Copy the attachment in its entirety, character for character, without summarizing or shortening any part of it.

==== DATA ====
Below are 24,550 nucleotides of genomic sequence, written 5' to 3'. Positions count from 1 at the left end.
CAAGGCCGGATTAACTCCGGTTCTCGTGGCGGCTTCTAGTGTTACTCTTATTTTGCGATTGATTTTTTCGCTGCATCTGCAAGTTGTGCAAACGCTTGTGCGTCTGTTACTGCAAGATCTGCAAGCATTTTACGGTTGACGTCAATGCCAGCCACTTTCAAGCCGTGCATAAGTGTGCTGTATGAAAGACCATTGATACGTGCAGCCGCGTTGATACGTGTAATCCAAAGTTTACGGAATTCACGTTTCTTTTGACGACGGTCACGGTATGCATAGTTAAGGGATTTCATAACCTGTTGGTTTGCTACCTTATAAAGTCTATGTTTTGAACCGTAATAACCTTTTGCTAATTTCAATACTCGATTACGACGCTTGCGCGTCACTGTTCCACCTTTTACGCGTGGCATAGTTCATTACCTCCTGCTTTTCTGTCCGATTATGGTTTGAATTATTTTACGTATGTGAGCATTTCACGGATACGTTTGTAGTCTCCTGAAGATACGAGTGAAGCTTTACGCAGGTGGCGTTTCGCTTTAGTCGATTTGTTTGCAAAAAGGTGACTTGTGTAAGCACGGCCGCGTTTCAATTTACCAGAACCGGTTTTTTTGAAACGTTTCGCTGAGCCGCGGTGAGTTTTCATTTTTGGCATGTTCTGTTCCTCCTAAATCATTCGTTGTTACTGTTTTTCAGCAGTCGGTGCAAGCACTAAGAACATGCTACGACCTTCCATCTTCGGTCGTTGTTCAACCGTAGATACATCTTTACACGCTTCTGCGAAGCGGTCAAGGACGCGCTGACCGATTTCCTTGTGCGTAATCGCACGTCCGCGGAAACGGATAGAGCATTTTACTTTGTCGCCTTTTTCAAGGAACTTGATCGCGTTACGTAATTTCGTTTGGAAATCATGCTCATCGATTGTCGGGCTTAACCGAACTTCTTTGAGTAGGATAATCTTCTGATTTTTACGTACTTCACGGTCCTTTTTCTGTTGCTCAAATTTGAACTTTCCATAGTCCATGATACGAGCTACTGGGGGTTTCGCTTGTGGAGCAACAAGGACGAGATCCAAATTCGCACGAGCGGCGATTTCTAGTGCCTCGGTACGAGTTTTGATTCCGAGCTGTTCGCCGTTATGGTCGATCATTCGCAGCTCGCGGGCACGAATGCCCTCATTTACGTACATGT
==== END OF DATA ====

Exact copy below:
Below are 24,550 nucleotides of genomic sequence, written 5' to 3'. Positions count from 1 at the left end.
CAAGGCCGGATTAACTCCGGTTCTCGTGGCGGCTTCTAGTGTTACTCTTATTTTGCGATTGATTTTTTCGCTGCATCTGCAAGTTGTGCAAACGCTTGTGCGTCTGTTACTGCAAGATCTGCAAGCATTTTACGGTTGACGTCAATGCCAGCCACTTTCAAGCCGTGCATAAGTGTGCTGTATGAAAGACCATTGATACGTGCAGCCGCGTTGATACGTGTAATCCAAAGTTTACGGAATTCACGTTTCTTTTGACGACGGTCACGGTATGCATAGTTAAGGGATTTCATAACCTGTTGGTTTGCTACCTTATAAAGTCTATGTTTTGAACCGTAATAACCTTTTGCTAATTTCAATACTCGATTACGACGCTTGCGCGTCACTGTTCCACCTTTTACGCGTGGCATAGTTCATTACCTCCTGCTTTTCTGTCCGATTATGGTTTGAATTATTTTACGTATGTGAGCATTTCACGGATACGTTTGTAGTCTCCTGAAGATACGAGTGAAGCTTTACGCAGGTGGCGTTTCGCTTTAGTCGATTTGTTTGCAAAAAGGTGACTTGTGTAAGCACGGCCGCGTTTCAATTTACCAGAACCGGTTTTTTTGAAACGTTTCGCTGAGCCGCGGTGAGTTTTCATTTTTGGCATGTTCTGTTCCTCCTAAATCATTCGTTGTTACTGTTTTTCAGCAGTCGGTGCAAGCACTAAGAACATGCTACGACCTTCCATCTTCGGTCGTTGTTCAACCGTAGATACATCTTTACACGCTTCTGCGAAGCGGTCAAGGACGCGCTGACCGATTTCCTTGTGCGTAATCGCACGTCCGCGGAAACGGATAGAGCATTTTACTTTGTCGCCTTTTTCAAGGAACTTGATCGCGTTACGTAATTTCGTTTGGAAATCATGCTCATCGATTGTCGGGCTTAACCGAACTTCTTTGAGTAGGATAATCTTCTGATTTTTACGTACTTCACGGTCCTTTTTCTGTTGCTCAAATTTGAACTTTCCATAGTCCATGATACGAGCTACTGGGGGTTTCGCTTGTGGAGCAACAAGGACGAGATCCAAATTCGCACGAGCGGCGATTTCTAGTGCCTCGGTACGAGTTTTGATTCCGAGCTGTTCGCCGTTATGGTCGATCATTCGCAGCTCGCGGGCACGAATGCCCTCATTTACGTACATGT